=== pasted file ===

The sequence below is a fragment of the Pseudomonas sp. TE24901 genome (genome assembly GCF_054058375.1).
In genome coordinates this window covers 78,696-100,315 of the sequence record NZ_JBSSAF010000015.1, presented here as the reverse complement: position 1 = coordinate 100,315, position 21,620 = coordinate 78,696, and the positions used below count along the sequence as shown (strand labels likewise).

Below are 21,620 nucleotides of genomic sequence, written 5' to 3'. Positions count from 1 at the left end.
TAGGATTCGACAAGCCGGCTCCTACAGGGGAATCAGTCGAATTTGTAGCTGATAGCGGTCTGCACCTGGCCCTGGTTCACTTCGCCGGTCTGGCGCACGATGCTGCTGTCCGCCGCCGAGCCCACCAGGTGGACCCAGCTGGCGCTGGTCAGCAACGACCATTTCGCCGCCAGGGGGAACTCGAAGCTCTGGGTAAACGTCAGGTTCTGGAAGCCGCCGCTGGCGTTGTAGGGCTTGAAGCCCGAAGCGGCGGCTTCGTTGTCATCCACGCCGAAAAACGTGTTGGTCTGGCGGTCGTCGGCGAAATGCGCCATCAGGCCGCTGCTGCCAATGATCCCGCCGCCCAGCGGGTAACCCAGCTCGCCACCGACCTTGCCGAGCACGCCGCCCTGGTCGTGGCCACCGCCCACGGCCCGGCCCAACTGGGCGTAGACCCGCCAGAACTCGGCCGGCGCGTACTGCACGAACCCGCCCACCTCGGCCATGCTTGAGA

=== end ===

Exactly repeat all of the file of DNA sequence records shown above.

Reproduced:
The sequence below is a fragment of the Pseudomonas sp. TE24901 genome (genome assembly GCF_054058375.1).
In genome coordinates this window covers 78,696-100,315 of the sequence record NZ_JBSSAF010000015.1, presented here as the reverse complement: position 1 = coordinate 100,315, position 21,620 = coordinate 78,696, and the positions used below count along the sequence as shown (strand labels likewise).

Below are 21,620 nucleotides of genomic sequence, written 5' to 3'. Positions count from 1 at the left end.
TAGGATTCGACAAGCCGGCTCCTACAGGGGAATCAGTCGAATTTGTAGCTGATAGCGGTCTGCACCTGGCCCTGGTTCACTTCGCCGGTCTGGCGCACGATGCTGCTGTCCGCCGCCGAGCCCACCAGGTGGACCCAGCTGGCGCTGGTCAGCAACGACCATTTCGCCGCCAGGGGGAACTCGAAGCTCTGGGTAAACGTCAGGTTCTGGAAGCCGCCGCTGGCGTTGTAGGGCTTGAAGCCCGAAGCGGCGGCTTCGTTGTCATCCACGCCGAAAAACGTGTTGGTCTGGCGGTCGTCGGCGAAATGCGCCATCAGGCCGCTGCTGCCAATGATCCCGCCGCCCAGCGGGTAACCCAGCTCGCCACCGACCTTGCCGAGCACGCCGCCCTGGTCGTGGCCACCGCCCACGGCCCGGCCCAACTGGGCGTAGACCCGCCAGAACTCGGCCGGCGCGTACTGCACGAACCCGCCCACCTCGGCCATGCTTGAGA